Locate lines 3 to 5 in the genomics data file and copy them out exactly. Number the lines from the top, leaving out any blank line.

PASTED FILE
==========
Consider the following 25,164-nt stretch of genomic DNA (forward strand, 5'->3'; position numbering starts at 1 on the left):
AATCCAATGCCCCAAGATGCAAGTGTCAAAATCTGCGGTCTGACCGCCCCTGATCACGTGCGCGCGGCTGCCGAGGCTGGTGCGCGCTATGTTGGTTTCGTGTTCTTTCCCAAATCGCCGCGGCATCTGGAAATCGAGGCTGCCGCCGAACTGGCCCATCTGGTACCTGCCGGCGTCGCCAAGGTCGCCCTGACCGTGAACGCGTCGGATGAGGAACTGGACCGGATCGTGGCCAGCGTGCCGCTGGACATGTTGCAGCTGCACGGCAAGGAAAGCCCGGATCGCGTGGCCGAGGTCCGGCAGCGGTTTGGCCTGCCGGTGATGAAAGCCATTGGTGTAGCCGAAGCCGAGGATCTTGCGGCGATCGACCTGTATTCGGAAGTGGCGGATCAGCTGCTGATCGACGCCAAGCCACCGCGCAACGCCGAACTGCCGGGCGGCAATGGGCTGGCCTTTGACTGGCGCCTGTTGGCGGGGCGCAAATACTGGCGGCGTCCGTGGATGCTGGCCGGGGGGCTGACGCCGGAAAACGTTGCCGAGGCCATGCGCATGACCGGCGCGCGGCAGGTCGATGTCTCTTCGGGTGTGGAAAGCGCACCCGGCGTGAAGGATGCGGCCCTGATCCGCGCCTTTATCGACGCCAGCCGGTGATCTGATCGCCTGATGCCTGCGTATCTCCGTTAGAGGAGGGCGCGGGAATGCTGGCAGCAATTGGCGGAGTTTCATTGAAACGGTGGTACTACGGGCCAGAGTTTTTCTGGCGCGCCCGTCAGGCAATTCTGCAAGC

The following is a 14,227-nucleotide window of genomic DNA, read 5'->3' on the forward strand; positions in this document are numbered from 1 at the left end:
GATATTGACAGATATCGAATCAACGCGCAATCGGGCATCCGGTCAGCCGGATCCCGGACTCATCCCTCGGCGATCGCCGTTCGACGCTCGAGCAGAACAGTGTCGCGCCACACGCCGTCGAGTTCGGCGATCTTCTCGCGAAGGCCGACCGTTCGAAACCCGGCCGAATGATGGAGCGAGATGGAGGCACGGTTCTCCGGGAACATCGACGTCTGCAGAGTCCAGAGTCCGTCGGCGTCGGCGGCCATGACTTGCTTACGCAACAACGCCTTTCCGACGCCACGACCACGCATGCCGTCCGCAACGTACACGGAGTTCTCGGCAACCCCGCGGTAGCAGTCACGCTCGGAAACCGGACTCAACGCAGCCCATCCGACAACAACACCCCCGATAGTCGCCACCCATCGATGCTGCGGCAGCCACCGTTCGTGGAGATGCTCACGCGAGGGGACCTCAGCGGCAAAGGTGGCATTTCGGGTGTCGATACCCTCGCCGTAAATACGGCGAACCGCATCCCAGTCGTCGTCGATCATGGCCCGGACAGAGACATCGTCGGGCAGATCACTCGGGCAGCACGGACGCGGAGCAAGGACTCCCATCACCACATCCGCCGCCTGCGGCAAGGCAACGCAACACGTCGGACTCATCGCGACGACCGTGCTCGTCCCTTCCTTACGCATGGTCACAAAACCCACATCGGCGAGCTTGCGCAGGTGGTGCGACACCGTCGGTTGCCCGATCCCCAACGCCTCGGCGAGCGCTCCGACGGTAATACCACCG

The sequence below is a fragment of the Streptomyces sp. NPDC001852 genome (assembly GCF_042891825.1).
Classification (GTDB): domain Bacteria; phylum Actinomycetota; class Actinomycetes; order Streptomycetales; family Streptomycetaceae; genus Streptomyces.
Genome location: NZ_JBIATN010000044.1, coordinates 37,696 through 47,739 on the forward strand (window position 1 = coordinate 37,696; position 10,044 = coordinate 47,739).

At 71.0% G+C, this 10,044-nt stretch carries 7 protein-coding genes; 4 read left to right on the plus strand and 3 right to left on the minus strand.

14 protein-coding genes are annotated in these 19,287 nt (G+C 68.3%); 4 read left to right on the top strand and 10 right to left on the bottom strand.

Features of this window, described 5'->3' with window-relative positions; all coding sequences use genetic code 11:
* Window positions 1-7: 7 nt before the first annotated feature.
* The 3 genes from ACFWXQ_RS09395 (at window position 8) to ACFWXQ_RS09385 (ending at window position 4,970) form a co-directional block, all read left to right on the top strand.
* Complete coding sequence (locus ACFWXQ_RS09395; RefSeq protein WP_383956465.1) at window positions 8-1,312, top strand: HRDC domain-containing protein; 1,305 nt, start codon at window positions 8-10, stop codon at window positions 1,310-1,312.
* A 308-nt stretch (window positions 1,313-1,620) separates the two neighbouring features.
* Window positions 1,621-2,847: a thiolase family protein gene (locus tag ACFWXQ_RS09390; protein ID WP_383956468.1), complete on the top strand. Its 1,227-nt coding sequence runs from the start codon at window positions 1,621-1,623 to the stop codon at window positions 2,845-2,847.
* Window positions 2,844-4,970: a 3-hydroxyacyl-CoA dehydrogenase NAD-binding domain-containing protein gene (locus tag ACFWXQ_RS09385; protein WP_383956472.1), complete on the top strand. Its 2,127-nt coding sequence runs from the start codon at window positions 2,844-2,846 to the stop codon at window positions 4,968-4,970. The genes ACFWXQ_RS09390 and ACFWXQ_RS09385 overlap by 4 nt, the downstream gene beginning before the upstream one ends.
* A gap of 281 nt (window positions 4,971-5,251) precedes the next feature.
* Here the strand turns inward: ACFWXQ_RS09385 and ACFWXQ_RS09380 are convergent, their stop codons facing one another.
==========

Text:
The following is a 14,227-nucleotide window of genomic DNA, read 5'->3' on the forward strand; positions in this document are numbered from 1 at the left end:
GATATTGACAGATATCGAATCAACGCGCAATCGGGCATCCGGTCAGCCGGATCCCGGACTCATCCCTCGGCGATCGCCGTTCGACGCTCGAGCAGAACAGTGTCGCGCCACACGCCGTCGAGTTCGGCGATCTTCTCGCGAAGGCCGACCGTTCGAAACCCGGCCGAATGATGGAGCGAGATGGAGGCACGGTTCTCCGGGAACATCGACGTCTGCAGAGTCCAGAGTCCGTCGGCGTCGGCGGCCATGACTTGCTTACGCAACAACGCCTTTCCGACGCCACGACCACGCATGCCGTCCGCAACGTACACGGAGTTCTCGGCAACCCCGCGGTAGCAGTCACGCTCGGAAACCGGACTCAACGCAGCCCATCCGACAACAACACCCCCGATAGTCGCCACCCATCGATGCTGCGGCAGCCACCGTTCGTGGAGATGCTCACGCGAGGGGACCTCAGCGGCAAAGGTGGCATTTCGGGTGTCGATACCCTCGCCGTAAATACGGCGAACCGCATCCCAGTCGTCGTCGATCATGGCCCGGACAGAGACATCGTCGGGCAGATCACTCGGGCAGCACGGACGCGGAGCAAGGACTCCCATCACCACATCCGCCGCCTGCGGCAAGGCAACGCAACACGTCGGACTCATCGCGACGACCGTGCTCGTCCCTTCCTTACGCATGGTCACAAAACCCACATCGGCGAGCTTGCGCAGGTGGTGCGACACCGTCGGTTGCCCGATCCCCAACGCCTCGGCGAGCGCTCCGACGGTAATACCACCG

The sequence below is a fragment of the Streptomyces sp. NPDC001852 genome (assembly GCF_042891825.1).